New York State

Poll: New Yorkers support Palestine protests – up to a point

The majority said they support peaceful demonstrations, but a majority also said campus protests went too far.

Selcuk Acar/Anadolu via Getty Images

Selcuk Acar/Anadolu via Getty Images The NYPD arrested dozens on April 30 after students occupied Hamilton Hall at Columbia University. Almost half of those polled supported the police response.

A new Siena College poll found that a large majority of New Yorkers support peaceful protests in support of Palestinians in Gaza, but that a similarly large number supported the use of police to break up protests they felt had gone too far. 

According to the new poll, conducted May 13-15, 72% of the 1,191 respondents said that they support “students with passionate views peacefully demonstrating in support of those suffering in Gaza.” Within that group, a plurality of 46% said they strongly supported peaceful protests. The support held true across all demographics and geographies included in the Siena data, including a very narrow majority of 51% of Jewish New Yorkers.

But at the same time, 70% of those polled said that they believed that the protests and encampments on college campuses went too far and supported the police getting called in to break them up. That included a near majority of 49% who strongly agreed that it was right to call in the police. Once again, the majority agreement that school officials were right to call police held true among nearly all demographics. The lowest support was 49% of self-identified liberals, a plurality, who said they agreed that police should have been called.

The poll next posed the sentiment “I understand the frustration these demonstrators have with the war in Gaza continuing and their concern for the Gazan people. I too support an immediate ceasefire.” A slightly smaller majority – 64% – said they strongly or somewhat agreed with the statement. Jewish New Yorkers offered the least support. A majority of 57% said they disagreed with the statement, while only 34% agreed with the prospect of an immediate ceasefire. Self-identified conservatives were split, with 44% agreeing and 44% disagreeing.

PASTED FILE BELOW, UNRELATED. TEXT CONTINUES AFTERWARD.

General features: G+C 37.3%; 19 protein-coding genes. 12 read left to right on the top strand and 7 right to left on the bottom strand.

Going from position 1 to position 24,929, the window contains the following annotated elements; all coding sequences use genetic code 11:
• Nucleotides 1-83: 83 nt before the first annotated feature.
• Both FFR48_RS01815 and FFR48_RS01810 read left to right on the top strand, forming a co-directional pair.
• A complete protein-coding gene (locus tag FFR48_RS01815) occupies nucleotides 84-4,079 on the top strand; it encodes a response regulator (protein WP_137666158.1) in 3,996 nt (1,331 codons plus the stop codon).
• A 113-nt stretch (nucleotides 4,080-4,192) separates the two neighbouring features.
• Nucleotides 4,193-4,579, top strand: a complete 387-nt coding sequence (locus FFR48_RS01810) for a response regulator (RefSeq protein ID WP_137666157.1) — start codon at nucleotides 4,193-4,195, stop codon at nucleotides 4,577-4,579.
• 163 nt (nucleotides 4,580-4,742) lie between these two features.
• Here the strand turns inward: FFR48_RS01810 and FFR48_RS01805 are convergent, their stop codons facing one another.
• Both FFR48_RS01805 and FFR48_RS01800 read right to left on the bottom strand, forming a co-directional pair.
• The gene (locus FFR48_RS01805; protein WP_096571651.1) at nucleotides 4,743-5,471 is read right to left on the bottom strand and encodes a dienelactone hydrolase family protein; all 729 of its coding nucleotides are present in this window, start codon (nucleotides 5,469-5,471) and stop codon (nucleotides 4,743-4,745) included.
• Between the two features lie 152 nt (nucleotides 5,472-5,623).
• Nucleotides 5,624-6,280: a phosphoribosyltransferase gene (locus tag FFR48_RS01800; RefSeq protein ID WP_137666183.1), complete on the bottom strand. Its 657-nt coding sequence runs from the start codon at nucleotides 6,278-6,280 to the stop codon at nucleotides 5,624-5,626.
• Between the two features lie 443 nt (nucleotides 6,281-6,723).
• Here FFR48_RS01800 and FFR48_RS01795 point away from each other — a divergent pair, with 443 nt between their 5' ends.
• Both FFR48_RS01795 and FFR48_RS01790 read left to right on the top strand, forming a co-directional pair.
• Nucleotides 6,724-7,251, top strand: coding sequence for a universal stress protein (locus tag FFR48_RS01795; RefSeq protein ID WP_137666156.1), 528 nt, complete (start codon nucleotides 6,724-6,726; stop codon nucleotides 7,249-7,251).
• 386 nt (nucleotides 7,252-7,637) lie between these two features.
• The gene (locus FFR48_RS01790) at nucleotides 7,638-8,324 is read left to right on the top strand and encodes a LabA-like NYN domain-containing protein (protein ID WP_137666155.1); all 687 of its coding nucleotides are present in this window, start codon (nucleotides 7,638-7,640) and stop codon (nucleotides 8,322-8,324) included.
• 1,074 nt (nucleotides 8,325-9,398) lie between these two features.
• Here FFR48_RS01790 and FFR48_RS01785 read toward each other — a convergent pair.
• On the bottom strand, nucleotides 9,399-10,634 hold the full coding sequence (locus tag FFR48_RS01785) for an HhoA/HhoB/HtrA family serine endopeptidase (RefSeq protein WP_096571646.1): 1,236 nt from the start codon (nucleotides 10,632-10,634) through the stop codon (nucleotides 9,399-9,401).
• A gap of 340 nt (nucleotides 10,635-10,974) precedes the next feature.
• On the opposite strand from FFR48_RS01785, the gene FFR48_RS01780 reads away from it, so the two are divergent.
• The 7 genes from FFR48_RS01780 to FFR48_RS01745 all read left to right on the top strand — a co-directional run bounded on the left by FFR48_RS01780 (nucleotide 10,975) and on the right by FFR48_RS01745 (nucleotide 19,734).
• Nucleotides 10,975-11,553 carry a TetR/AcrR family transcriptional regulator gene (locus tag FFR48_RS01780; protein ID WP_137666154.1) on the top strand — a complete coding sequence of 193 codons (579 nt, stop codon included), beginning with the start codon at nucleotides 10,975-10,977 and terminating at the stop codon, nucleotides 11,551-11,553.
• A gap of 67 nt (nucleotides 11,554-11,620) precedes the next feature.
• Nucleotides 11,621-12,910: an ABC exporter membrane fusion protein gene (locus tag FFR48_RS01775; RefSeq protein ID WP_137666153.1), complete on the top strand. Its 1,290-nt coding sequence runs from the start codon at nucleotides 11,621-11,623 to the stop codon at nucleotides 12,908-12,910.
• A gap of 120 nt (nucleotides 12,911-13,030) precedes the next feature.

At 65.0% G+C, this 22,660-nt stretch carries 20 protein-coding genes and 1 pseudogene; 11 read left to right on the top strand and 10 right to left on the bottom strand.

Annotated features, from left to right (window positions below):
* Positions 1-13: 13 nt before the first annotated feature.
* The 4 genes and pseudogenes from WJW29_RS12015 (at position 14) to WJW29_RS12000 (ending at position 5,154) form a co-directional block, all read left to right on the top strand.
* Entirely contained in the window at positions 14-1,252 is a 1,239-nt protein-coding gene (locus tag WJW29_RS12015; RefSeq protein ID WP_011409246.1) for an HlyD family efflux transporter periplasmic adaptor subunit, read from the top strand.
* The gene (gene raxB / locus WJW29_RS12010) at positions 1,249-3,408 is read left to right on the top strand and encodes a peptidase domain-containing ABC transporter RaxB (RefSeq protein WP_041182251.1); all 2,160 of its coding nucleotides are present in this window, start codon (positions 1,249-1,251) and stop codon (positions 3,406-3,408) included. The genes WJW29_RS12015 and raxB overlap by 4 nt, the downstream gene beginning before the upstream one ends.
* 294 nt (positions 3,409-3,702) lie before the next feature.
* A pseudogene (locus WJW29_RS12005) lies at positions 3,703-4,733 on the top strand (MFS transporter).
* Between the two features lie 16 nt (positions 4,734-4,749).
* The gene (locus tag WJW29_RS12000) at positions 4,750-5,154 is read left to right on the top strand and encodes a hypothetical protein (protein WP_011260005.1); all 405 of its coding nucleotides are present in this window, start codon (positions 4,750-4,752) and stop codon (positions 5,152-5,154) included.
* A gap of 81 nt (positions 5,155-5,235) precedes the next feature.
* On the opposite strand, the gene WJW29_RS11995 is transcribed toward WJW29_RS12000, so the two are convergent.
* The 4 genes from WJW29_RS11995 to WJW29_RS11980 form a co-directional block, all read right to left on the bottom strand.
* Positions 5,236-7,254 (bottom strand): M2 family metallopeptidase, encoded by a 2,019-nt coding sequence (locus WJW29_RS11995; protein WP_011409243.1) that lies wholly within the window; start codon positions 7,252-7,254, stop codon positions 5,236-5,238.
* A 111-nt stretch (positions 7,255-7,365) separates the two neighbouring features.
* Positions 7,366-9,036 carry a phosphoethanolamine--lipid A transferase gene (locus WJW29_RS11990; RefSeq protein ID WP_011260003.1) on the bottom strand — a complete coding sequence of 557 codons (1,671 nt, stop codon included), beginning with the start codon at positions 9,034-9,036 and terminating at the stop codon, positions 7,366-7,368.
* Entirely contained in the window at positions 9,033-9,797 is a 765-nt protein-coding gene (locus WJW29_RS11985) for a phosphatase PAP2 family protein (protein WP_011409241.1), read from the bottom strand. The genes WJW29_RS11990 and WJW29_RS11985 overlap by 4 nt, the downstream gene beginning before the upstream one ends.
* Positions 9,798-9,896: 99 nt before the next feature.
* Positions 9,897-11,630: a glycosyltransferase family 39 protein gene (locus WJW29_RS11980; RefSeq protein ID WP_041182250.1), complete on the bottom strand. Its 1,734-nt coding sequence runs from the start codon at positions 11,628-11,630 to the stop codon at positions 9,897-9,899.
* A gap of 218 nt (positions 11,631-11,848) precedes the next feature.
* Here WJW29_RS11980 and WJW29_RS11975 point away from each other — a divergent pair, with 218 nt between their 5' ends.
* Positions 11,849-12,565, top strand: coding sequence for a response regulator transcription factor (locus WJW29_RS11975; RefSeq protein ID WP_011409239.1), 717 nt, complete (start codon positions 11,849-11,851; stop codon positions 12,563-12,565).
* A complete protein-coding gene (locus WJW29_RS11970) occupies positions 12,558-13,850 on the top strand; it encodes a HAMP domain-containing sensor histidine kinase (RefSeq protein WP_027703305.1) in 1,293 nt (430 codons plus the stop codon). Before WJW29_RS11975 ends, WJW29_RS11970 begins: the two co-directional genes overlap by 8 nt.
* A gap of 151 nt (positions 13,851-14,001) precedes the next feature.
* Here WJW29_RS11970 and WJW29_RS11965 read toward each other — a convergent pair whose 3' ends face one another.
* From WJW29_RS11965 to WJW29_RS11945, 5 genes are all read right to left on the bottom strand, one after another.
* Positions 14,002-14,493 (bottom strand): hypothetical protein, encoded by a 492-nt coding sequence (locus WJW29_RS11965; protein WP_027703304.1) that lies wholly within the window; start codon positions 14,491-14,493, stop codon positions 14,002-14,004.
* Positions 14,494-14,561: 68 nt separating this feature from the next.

A total of 61% of New Yorkers polled agreed with the final statement that asserted that the protests had crossed the line into antisemitism. “While they differ by degree, a majority of Democrats, Republicans and independents agree with each of the four statements,” said Siena pollster Steven Greenberg. “Interestingly, older voters are more likely to say the demonstrations crossed into anti-Semitism and it was OK to call in the police, while younger voters are more likely to support peacefully demonstrating and calling for a ceasefire.”

The new polling comes after pro-Palestine encampments popped up at college campuses across the state. The first and most high-profile encampment was at Columbia University, where students eventually briefly took over a building on campus. College officials called police to clear the protest and take back the building, but the massive police response drew scrutiny from some on the left. College officials at a number of other universities, including New York University and several public schools like SUNY New Paltz and City College in Manhattan also called police to break up protests and similarly faced criticism over the law enforcement response from some.

The new Siena poll also revealed support for the state Equal Rights Amendment, a state constitutional amendment recently knocked off the November ballot by a state judge. Of those polled, 64% said they support an amendment that would protect abortion rights, which is part of the Equal Rights Amendment. That includes a whopping 90% of self-described liberals, and 63% voters in the suburbs, where Democrats are hoping to use abortion as an issue to help them win several swing congressional districts. Pro-amendment groups have also focused heavily on the abortion aspect.

However, another aspect of the Equal Rights Amendment had less support. Only a 48% plurality said that they support a constitutional amendment that would protect transgender rights. Conservatives have focused on the gender and gender expression protections in the amendment in their opposition, particularly the idea of protecting women’s sports from trans female athletes. But 59% of New Yorkers polled said they would still vote for an Equal Rights Amendment that included both abortion and trans rights, including 53% in the suburbs.